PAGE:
Emergency officials in Ada County are urging the public to hydrate and stay out of the sun as much as possible as a heat advisory in effect until 9 p.m. Saturday.
Young children and the elderly are especially susceptible to heat-related illnesses, which is why the Boys and Girls Club in Garden City is moving outdoor activities inside.
“Today with the heat advisory, normally they would be out on the playground in the sports field in the afternoon and because of the heat advisory we are not going out today," said Program Manager Anne Westfall. "They will still eat lunch outside and this morning while it is still cool enough, but this afternoon they will stay inside, use the building with AC instead of being out in the heat,”
Along with staying inside, Westfall says all the kids are encouraged to drink water all throughout the day.
The Boise Parks and Recreation Department has opened its Pioneer Community Center up to homeless families trying to get out of the heat.
The facility opened on the Fourth of July, when temperatures reached triple digits.
Paul Schonefelder, a manager with the Parks and Recreation Department, says since Independence Day, 10 to 15 people a day have been coming there, mostly families with children who are homeless, and they typically stay the entire duration the facility is open.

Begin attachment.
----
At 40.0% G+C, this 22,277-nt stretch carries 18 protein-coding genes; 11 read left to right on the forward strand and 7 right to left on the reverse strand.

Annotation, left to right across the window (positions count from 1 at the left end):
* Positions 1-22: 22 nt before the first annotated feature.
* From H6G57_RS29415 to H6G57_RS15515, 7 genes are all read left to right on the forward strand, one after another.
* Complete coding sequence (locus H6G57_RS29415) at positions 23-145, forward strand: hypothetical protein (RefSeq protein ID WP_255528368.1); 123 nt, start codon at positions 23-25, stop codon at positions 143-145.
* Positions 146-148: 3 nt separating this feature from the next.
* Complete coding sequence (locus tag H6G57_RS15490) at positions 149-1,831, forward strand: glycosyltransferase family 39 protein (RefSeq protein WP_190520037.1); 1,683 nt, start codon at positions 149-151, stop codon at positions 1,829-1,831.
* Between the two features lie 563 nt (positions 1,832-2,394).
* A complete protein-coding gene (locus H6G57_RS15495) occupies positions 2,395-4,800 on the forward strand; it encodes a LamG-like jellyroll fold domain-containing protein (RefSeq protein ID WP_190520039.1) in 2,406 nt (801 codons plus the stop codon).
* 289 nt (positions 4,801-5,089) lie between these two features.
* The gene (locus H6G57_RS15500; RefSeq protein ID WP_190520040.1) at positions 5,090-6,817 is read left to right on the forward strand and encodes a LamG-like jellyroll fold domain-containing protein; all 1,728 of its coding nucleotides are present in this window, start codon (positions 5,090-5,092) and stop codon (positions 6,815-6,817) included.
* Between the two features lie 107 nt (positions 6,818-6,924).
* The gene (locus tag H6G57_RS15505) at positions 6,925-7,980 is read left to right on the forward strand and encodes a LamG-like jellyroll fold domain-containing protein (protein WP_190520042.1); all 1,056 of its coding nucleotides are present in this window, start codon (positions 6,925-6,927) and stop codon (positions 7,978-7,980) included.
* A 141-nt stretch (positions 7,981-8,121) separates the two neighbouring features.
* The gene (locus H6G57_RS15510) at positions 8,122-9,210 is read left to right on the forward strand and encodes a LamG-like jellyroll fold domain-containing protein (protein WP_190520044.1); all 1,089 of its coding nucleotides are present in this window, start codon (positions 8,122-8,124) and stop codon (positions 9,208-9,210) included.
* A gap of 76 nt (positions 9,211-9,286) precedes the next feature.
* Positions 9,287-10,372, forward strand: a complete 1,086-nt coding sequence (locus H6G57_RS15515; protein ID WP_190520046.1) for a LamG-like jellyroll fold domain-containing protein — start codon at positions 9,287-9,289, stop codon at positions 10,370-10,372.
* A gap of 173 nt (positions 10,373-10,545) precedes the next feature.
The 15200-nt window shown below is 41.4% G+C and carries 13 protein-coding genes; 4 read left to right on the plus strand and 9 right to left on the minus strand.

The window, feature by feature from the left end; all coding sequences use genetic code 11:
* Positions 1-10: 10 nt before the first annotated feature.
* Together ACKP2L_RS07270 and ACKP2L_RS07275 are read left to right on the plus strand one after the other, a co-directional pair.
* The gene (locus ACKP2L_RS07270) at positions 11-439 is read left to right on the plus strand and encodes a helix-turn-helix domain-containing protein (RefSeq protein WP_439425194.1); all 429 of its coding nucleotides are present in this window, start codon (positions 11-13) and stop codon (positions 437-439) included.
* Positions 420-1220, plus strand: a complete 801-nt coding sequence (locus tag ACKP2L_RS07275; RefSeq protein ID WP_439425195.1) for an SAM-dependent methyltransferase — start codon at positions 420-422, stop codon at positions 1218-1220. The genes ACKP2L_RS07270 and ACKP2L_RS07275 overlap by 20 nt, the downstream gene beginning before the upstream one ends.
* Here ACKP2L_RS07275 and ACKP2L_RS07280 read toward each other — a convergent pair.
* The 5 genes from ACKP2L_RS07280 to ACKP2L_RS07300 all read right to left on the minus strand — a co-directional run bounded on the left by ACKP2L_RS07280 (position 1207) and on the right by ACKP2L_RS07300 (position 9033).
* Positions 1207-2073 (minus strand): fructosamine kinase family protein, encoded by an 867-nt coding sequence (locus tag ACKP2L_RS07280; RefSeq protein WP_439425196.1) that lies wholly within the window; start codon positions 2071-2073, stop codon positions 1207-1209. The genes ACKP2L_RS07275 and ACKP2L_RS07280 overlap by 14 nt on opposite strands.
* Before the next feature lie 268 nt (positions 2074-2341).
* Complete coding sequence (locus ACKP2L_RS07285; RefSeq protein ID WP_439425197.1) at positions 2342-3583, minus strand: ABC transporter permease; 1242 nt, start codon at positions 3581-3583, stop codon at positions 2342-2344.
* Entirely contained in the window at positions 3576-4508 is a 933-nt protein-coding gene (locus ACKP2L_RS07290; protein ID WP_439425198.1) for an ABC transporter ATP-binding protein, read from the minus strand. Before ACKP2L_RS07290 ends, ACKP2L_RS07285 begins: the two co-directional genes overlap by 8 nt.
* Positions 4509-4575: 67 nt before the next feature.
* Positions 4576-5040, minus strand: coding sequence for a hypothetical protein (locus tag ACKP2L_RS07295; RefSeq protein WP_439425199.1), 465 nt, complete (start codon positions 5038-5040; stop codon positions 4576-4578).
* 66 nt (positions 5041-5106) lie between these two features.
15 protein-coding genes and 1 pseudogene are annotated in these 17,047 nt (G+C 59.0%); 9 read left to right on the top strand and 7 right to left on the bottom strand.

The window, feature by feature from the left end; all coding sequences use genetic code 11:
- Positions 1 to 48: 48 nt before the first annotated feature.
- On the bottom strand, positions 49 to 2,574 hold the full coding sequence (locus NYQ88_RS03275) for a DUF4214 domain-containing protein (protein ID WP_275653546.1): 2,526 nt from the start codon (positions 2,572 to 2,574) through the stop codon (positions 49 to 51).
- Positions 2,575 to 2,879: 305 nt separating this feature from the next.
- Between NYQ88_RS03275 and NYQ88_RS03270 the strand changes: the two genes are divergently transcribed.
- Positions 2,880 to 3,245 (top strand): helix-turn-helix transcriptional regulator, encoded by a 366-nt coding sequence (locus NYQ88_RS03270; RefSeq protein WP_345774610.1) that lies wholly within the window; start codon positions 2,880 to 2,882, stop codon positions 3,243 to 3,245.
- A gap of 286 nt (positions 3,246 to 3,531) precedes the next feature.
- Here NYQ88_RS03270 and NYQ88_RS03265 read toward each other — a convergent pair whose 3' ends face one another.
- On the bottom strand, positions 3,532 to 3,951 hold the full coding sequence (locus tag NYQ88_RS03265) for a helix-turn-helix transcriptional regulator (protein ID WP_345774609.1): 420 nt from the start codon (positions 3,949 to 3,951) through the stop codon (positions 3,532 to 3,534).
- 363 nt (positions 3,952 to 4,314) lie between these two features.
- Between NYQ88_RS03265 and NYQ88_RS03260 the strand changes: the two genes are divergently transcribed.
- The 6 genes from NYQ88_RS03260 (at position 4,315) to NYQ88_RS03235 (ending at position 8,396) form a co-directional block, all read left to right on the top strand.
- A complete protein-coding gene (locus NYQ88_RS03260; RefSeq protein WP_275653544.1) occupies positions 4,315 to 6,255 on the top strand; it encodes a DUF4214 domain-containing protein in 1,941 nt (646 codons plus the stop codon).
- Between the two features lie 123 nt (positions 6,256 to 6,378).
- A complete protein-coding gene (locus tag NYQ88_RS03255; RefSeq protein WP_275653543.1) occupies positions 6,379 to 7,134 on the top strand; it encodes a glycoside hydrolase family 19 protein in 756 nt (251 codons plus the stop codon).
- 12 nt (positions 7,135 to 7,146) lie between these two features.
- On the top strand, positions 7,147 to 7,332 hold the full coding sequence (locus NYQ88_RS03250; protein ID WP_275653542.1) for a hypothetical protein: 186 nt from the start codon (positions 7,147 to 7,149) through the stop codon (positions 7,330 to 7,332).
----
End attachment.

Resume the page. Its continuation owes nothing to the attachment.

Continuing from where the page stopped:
“The Pioneer Community Center is set up as a youth facility so its basically child-proof, for the most par we are dealing with kids a little bit older school age kids, but we are equipped to deal with kids of all ages and we also have play pins and toys and games for toddlers as well, and baby diapers and baby blankets, the families in most urgent need are the one that have the youngest children,” says Schonefelder.
When the facility closes at 5:30 p.m. there are other services that become available for the homeless families that cool off there.
The Idaho Humane Society is also urging people to keep their pets out of the heat.
The Humane Society says any time it’s over 90 degrees, it’s too hot for pets to be outside, especially if they are on a walk.
Allison Maier, a spokesperson for the Humane Society, says its best to take walks with your dog during the morning when its still cool outside.
And during the day, if you need to let your pet out to go to the bathroom, look for shady, grassy areas.
Some breeds deal with the heat better than others, but Maier says these temperatures are a concern for all types.
“Really every dog, it can be a concern, and if a dog is starting to pant a lot that can be a sign that they are too hot so its really best to bring them in the shade," says Maier. "if you are going out with your dog, even if its not too hot yet, like early in the morning, make sure you have fresh water, some shade,”
Along with keeping your pets indoors, Maier also says keep them out of hot cars, even if the window is rolled down.
If it is over 70 degrees, it doesn't take long for the car to heat up.